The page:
4.1. Does this Bill contain any provisions that could result in the compulsory acquisition of private property?


Charges in the nature of a tax

4.2. Does this Bill create or amend a power to impose a fee, levy or charge in the nature of a tax?


Retrospective effect

4.3. Does this Bill affect rights, freedoms, or impose obligations, retrospectively?


Strict liability or reversal of the usual burden of proof for offences

4.4. Does this Bill:


(a)   create or amend a strict or absolute liability offence?


(b)   reverse or modify the usual burden of proof for an offence or a civil pecuniary penalty proceeding?


Civil or criminal immunity

4.5. Does this Bill create or amend a civil or criminal immunity for any person?


Clause 64 of the Bill inserts a new section 148A of the Social Workers Registration Act so that those employers of social workers who report serious misconduct or continued incompetence of social workers (under clauses 22 and 28), in good faith, are protected from criminal liability.

Clause 32 of the Bill amends section 51 of the Social Workers Registration Act to provide immunity from civil, criminal and professional liability for any person who reports in good faith that a social worker they employ may be unable to perform their functions as a social worker due to a mental or physical condition.

The protection afforded by these provisions is essential to encourage the sharing of information with the Board. The conditions attached to the reporting requirements, the duty to report being limited to reporting to the Board, and that reports must also be made in good faith, together suggest that the risk of misuse is narrow.




Significant decision-making powers

4.6. Does this Bill create or amend a decision-making power to make a determination about a person’s rights, obligations, or interests protected or recognised by law, and that could have a significant impact on those rights, obligations, or interests?


The Bill will give the Board significant decision making power that could affect an individual social worker’s career and livelihood, given that it will no longer be possible to practise as a social worker unless registered.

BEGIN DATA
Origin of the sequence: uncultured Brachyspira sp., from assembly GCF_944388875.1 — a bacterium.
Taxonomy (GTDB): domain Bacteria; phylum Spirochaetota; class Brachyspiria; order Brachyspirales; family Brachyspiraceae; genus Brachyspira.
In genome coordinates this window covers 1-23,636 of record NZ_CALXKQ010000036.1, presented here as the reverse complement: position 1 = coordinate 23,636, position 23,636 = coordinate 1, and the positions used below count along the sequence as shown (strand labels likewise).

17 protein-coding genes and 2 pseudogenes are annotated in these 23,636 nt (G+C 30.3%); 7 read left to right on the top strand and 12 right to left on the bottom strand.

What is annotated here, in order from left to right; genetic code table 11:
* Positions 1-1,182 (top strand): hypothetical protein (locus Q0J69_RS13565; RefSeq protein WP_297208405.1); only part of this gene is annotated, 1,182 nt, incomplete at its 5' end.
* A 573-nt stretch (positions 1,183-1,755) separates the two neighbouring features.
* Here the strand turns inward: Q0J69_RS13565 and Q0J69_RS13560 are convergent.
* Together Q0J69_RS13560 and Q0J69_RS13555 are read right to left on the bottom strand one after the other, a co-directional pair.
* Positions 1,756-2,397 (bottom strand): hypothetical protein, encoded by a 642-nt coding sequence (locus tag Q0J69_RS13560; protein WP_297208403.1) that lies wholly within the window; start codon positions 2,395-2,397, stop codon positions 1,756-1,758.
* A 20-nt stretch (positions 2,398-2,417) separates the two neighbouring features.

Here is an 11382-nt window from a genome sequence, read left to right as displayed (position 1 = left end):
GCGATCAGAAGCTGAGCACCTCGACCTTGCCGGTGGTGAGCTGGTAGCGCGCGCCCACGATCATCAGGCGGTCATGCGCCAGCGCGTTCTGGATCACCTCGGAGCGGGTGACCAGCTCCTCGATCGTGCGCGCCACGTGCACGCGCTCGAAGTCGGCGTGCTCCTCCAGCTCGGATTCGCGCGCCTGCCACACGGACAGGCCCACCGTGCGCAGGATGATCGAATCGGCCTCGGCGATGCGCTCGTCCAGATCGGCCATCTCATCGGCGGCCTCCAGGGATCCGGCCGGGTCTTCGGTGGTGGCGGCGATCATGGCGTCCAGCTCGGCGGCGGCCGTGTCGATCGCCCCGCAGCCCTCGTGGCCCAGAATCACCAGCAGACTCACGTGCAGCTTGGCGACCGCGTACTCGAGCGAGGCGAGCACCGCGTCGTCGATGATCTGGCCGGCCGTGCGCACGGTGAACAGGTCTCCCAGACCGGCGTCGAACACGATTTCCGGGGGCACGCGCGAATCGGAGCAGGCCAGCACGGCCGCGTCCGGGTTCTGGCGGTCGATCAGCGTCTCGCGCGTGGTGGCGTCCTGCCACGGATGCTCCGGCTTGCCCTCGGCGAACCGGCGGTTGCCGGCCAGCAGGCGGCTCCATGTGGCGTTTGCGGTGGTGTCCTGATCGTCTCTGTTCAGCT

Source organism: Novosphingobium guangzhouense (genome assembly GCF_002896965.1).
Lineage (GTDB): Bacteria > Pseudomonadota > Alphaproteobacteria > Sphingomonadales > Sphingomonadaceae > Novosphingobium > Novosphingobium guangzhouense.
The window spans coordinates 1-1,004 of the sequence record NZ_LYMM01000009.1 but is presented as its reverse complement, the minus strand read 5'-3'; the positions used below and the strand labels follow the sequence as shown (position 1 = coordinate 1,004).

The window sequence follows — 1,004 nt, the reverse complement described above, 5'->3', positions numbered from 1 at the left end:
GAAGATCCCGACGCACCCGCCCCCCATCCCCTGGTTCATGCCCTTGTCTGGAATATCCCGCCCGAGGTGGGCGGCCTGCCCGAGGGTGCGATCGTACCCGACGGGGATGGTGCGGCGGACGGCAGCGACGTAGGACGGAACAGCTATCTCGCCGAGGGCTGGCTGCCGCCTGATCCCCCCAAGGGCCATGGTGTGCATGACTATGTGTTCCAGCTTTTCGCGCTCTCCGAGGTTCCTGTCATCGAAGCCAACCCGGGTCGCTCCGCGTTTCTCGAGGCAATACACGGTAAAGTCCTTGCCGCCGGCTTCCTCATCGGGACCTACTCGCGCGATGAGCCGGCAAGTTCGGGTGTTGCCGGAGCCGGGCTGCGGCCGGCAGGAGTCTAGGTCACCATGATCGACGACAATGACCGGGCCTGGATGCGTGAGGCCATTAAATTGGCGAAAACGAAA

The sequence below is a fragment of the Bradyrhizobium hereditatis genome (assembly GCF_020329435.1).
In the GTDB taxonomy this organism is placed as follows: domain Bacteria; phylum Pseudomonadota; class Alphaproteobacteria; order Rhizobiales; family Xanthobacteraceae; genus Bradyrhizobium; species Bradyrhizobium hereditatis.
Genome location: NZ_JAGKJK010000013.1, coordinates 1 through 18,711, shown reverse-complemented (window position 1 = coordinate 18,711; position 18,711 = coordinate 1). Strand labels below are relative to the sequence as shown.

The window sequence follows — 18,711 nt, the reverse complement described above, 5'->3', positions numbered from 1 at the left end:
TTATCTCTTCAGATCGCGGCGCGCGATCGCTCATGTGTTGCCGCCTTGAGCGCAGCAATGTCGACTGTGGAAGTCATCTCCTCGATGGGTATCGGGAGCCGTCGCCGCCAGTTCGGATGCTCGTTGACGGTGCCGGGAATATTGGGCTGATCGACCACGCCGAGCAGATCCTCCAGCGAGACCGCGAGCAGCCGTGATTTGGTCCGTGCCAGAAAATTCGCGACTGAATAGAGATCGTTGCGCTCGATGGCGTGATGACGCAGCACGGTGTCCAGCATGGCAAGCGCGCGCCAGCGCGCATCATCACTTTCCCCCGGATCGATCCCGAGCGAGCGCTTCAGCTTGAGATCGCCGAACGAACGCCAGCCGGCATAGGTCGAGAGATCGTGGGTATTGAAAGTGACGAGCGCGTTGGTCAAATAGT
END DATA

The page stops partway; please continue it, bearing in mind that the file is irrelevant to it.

This extension of power has been balanced through a number of clauses which introduce procedural certainty and protections for affected social workers, such as tests of reasonableness in some of the Board's powers.

  • Clauses 12 and 61 introduce an opportunity for a social worker to comment on a proposed cancellation of their registration by the Board.
  • Clause 52 provides that the Tribunal may not cancel a social worker's registration as part of the disciplinary process unless it has first considered suspension or the imposition of conditions on the persons' registration.

The purpose of these changes is to ensure that natural justice concerns are more likely to be addressed prior to making a determination about a social worker's registration, and therefore to increase the likelihood that the right decision is made in the first instance. This reduces the likelihood of needing to appeal decisions to the District Court or through judicial review.

Powers to make delegated legislation

4.7. Does this Bill create or amend a power to make delegated legislation that could amend an Act, define the meaning of a term in an Act, or grant an exemption from an Act or delegated legislation?



4.8. Does this Bill create or amend any other powers to make delegated legislation?


Any other unusual provisions or features

4.9. Does this Bill contain any provisions (other than those noted above) that are unusual or call for special comment?